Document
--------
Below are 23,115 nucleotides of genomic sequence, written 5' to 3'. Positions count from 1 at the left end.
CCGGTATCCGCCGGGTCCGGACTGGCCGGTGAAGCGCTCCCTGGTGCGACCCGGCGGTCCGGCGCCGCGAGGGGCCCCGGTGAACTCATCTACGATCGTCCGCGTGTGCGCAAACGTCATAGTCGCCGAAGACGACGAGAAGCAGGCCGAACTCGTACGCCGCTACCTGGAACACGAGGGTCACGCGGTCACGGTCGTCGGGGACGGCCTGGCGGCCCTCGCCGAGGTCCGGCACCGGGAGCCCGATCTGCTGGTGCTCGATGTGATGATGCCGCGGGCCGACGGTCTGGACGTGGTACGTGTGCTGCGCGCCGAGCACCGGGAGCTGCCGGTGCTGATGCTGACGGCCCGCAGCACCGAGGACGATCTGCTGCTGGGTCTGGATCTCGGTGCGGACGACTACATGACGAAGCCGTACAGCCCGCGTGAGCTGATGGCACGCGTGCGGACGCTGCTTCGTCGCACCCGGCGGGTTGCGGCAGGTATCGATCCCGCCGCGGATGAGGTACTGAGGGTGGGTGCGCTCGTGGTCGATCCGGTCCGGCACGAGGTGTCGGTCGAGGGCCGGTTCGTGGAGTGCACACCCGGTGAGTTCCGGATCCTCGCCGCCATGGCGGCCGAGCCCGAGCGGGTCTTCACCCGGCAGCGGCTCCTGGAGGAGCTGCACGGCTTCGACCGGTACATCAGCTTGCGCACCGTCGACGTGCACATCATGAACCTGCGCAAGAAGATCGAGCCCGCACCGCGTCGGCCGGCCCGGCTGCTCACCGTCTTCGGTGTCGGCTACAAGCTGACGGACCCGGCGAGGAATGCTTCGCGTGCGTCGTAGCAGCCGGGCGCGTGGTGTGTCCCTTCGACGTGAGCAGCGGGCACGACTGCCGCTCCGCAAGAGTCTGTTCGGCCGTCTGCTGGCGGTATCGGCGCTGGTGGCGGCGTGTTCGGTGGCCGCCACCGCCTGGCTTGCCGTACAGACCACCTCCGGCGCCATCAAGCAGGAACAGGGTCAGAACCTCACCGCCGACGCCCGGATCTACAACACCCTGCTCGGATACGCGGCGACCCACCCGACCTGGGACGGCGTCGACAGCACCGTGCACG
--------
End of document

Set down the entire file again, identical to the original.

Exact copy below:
Below are 23,115 nucleotides of genomic sequence, written 5' to 3'. Positions count from 1 at the left end.
CCGGTATCCGCCGGGTCCGGACTGGCCGGTGAAGCGCTCCCTGGTGCGACCCGGCGGTCCGGCGCCGCGAGGGGCCCCGGTGAACTCATCTACGATCGTCCGCGTGTGCGCAAACGTCATAGTCGCCGAAGACGACGAGAAGCAGGCCGAACTCGTACGCCGCTACCTGGAACACGAGGGTCACGCGGTCACGGTCGTCGGGGACGGCCTGGCGGCCCTCGCCGAGGTCCGGCACCGGGAGCCCGATCTGCTGGTGCTCGATGTGATGATGCCGCGGGCCGACGGTCTGGACGTGGTACGTGTGCTGCGCGCCGAGCACCGGGAGCTGCCGGTGCTGATGCTGACGGCCCGCAGCACCGAGGACGATCTGCTGCTGGGTCTGGATCTCGGTGCGGACGACTACATGACGAAGCCGTACAGCCCGCGTGAGCTGATGGCACGCGTGCGGACGCTGCTTCGTCGCACCCGGCGGGTTGCGGCAGGTATCGATCCCGCCGCGGATGAGGTACTGAGGGTGGGTGCGCTCGTGGTCGATCCGGTCCGGCACGAGGTGTCGGTCGAGGGCCGGTTCGTGGAGTGCACACCCGGTGAGTTCCGGATCCTCGCCGCCATGGCGGCCGAGCCCGAGCGGGTCTTCACCCGGCAGCGGCTCCTGGAGGAGCTGCACGGCTTCGACCGGTACATCAGCTTGCGCACCGTCGACGTGCACATCATGAACCTGCGCAAGAAGATCGAGCCCGCACCGCGTCGGCCGGCCCGGCTGCTCACCGTCTTCGGTGTCGGCTACAAGCTGACGGACCCGGCGAGGAATGCTTCGCGTGCGTCGTAGCAGCCGGGCGCGTGGTGTGTCCCTTCGACGTGAGCAGCGGGCACGACTGCCGCTCCGCAAGAGTCTGTTCGGCCGTCTGCTGGCGGTATCGGCGCTGGTGGCGGCGTGTTCGGTGGCCGCCACCGCCTGGCTTGCCGTACAGACCACCTCCGGCGCCATCAAGCAGGAACAGGGTCAGAACCTCACCGCCGACGCCCGGATCTACAACACCCTGCTCGGATACGCGGCGACCCACCCGACCTGGGACGGCGTCGACAGCACCGTGCACG